Ohio developing leadership in drones

DAYTON, Ohio — A study set to be completed early next year will lead to developing a unique national capability in Ohio for flying unmanned aircraft systems (UAS), and will boost Ohio’s leadership in developing technologies to integrate unmanned systems.

The study will leverage and expand the state’s capabilities, particularly in improving the ability of unmanned systems to sense and avoid other aircraft in the same airspace.

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National model

The Ohio Airspace Strategic Integration Study (OASIS), which kicked off in February 2012, is intended to serve as a national model for the Air Force that coordinates federal, state, and local governments, aviation groups, academic institutions, private industry, and other stakeholders.

The study is funded through the State of Ohio Development Services Agency.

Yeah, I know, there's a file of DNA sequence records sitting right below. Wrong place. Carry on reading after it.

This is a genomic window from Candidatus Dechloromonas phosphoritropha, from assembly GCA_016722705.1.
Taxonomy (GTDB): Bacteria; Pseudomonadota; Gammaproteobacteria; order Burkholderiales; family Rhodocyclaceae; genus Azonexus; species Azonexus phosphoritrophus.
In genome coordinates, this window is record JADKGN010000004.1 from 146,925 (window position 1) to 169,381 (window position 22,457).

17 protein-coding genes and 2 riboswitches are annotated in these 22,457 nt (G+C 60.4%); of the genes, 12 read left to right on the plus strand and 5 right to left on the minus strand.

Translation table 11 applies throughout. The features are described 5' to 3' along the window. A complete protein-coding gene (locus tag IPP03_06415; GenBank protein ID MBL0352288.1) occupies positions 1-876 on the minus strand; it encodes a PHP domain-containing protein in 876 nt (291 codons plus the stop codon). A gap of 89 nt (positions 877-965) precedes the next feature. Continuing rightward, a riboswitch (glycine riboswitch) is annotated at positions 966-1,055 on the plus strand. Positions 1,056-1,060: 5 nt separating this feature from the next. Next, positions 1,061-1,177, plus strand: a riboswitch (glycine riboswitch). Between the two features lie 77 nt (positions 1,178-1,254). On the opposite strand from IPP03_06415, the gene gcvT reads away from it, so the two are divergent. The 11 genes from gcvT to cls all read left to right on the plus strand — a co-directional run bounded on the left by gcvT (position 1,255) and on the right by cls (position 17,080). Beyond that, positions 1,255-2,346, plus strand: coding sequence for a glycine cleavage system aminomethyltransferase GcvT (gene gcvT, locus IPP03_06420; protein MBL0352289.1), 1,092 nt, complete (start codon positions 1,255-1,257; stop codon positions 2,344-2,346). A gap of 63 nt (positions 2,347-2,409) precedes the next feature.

“Ohio has complex airspace needs because of Wright-Patterson Air Force Base, headquarters of the Air Force Research Laboratory, which is involved in research and development of unmanned aircraft systems,” said Maurice McDonald, executive vice president for aerospace and defense of the Dayton Development Coalition, which is administering the study.

OASIS will also evaluate methods to promote business and industry growth in Ohio based on the development of available airspace to fly unmanned systems.

Bringing together user groups at the beginning of the process and consulting them along the way is intended to achieve a consensus on the final recommendations.

Unique Ohio partnership

“The State of Ohio brings unique research, development, training, education, and infrastructure resources, as well as operations and airfield management experience,” McDonald said.

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Last year, Ohio partnered with its neighboring state to create the Ohio/Indiana UAS Center and Test Complex to fly unmanned systems.

The OASIS study will help determine the ultimate capabilities of the center, including support of Air Force research and development flight test requirements.
The Center has applied to the FAA to become one of the six national sites to test the integration of unmanned systems in the national airspace system.

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